On the other hand, companies should carefully consider potential commitments to limit web usage information, as such action could easily result in government oversight in an otherwise unregulated area. Committing to the Advertising Principles in a privacy policy or other public statement, while initially voluntary, triggers FTC enforcement jurisdiction, notwithstanding the agency's expressed intent that its proposal encourage "self-regulation." The agency is authorized to punish violations of a privacy promise as "unfair and deceptive trade practices." Additionally, if a privacy policy makes promises concerning web usage information, a company may need to obtain the express consent of "affected consumers" before processing such information in a manner "materially different" from that stated in the privacy policy. Obtaining such consent may be a practical impossibility. So, making ill-considered privacy promises could make it difficult to adapt to rapid changes in the online advertising market.

IP Addresses May Be "Personal Information" in the EU

Although the FTC and Congress have concerns about web usage information, the greatest threats to standard Internet practices currently come from the European Union. In nonbinding but influential statements, EU privacy regulators have long sought to impose relatively onerous European privacy standards on online actors, even those based outside the European Union. For example: 

  • EU data protection authorities (DPAs) claim jurisdiction over U.S. companies that place cookies on EU individuals' hard drives, arguing that these companies are using "equipment" located in the EU.
  • At a January 21, 2008 European Parliament hearing, DPAs reiterated their view that IP addresses are "personal information" under EU law when persons associated with an IP address are merely reasonably "identifiable."

In either case, an online actor conforming to standard Internet practices may lack an individual's name, contact information or other data normally considered "personal information." Indeed, DPAs admit that web usage information itself may not identify unique individuals. Nonetheless, under these interpretations of EU law, the actor might have to register its databases with EU authorities, obtain individuals' express consent before collecting data, sharply limit data retention periods, cut off data transfers to the United States and more.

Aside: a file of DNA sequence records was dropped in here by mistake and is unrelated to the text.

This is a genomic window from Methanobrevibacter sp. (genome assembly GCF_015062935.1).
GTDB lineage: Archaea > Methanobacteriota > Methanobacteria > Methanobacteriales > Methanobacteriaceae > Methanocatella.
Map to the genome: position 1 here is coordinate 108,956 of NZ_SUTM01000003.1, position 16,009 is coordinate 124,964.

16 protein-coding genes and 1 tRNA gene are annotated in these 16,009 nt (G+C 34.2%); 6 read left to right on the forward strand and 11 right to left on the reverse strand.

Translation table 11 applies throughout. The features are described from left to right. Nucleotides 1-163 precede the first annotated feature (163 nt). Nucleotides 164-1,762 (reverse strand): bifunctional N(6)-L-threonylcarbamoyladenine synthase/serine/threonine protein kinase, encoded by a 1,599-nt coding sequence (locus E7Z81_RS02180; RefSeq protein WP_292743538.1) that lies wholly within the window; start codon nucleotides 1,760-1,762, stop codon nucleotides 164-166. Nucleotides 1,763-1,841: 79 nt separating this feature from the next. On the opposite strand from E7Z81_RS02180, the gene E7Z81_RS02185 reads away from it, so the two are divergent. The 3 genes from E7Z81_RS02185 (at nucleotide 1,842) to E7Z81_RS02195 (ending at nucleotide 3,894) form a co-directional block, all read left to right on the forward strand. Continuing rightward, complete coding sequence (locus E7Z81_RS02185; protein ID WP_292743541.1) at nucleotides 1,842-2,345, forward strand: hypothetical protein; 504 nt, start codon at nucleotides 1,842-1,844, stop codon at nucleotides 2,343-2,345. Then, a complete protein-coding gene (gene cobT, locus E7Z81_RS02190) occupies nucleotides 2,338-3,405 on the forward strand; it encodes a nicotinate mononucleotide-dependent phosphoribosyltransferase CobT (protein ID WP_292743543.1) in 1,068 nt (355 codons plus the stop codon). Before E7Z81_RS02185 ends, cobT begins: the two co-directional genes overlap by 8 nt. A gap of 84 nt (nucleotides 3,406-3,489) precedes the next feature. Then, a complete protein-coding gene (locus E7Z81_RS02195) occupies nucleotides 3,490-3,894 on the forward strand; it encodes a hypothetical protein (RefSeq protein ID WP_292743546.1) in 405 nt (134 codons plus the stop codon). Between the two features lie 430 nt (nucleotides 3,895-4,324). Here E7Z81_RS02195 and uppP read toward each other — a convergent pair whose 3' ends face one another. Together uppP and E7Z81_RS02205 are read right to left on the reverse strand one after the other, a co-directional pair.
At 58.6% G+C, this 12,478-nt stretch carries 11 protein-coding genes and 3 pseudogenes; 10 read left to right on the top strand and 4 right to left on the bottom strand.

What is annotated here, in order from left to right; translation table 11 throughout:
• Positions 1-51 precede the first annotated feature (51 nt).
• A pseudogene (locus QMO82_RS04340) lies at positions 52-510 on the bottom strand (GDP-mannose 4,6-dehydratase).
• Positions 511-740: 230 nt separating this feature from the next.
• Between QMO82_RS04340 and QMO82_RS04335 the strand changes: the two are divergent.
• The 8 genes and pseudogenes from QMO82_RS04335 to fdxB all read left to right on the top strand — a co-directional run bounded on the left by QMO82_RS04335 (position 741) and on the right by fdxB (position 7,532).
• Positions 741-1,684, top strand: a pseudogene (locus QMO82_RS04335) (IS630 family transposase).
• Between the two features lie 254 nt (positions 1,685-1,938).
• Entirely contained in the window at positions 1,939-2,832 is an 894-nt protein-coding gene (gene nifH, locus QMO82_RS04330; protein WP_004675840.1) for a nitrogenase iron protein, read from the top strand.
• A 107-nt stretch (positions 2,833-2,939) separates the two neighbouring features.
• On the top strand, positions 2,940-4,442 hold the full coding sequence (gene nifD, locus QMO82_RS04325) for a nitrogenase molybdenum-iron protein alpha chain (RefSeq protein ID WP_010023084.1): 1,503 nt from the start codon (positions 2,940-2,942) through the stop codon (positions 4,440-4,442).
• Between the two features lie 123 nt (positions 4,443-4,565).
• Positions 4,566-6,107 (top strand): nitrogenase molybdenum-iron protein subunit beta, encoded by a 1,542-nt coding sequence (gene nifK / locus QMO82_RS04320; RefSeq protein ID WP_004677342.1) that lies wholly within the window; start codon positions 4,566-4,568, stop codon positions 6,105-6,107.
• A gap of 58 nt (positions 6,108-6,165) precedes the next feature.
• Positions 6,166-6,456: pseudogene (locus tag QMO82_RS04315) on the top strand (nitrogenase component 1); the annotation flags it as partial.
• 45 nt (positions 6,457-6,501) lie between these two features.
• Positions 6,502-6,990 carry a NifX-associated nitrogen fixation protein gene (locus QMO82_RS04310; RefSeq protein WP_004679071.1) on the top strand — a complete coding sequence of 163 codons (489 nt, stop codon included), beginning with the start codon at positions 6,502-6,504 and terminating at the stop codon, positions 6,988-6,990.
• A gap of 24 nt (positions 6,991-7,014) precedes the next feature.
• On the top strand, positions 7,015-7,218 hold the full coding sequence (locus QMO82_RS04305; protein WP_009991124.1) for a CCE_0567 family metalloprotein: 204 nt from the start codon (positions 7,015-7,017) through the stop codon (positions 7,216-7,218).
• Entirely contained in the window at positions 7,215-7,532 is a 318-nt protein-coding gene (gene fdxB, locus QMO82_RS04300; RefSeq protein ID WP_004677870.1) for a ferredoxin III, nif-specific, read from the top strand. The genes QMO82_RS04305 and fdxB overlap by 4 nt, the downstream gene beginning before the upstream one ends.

Like the FTC's Advertising Principles, heightened EU interest in web usage information seems linked to Google's dominance. The Google-DoubleClick deal is awaiting EU approval. Like their FTC counterparts, EU competition authorities have been encouraged to consider privacy as well as competitive impacts. More generally, DPAs continue to hound Google concerning storage of IP addresses and search records, use of cookies to identify users and behavioral profiling. Google agreed in 2007 to "anonymize" its search records after a period of 18-24 months, but EU regulators were not satisfied. Their public letters to Google demand "data minimization," meaning that search engines must retain no data linking a search term to a search engine user absent the explicit, informed consent of the user. Implementing such a standard generally across the Internet could hobble the online advertising community, whose comparative advantage is using web usage data to direct advertisements to the most receptive individuals (thereby underwriting all kinds of free online services).

Where Is the Harm?

Massive amounts of web usage information continue to be collected and used to place online ads. But so far, it is difficult to find a case of significant privacy harm. The FTC admits that some web usage information "may not be traceable to any individual consumer or computer, and therefore may do little harm." The EU has not officially adopted the DPAs' interpretations. Internet users currently seem to appreciate ad-supported free services more than they dislike online tracking. It may be possible to facilitate the commercial potential of profiling while inhibiting web usage data from identifying unique persons. Now may be the time for website operators and the greater online advertising community to agree on industry best practices—perhaps the FTC's Advertising Principles—in order to deflect heavier regulation later.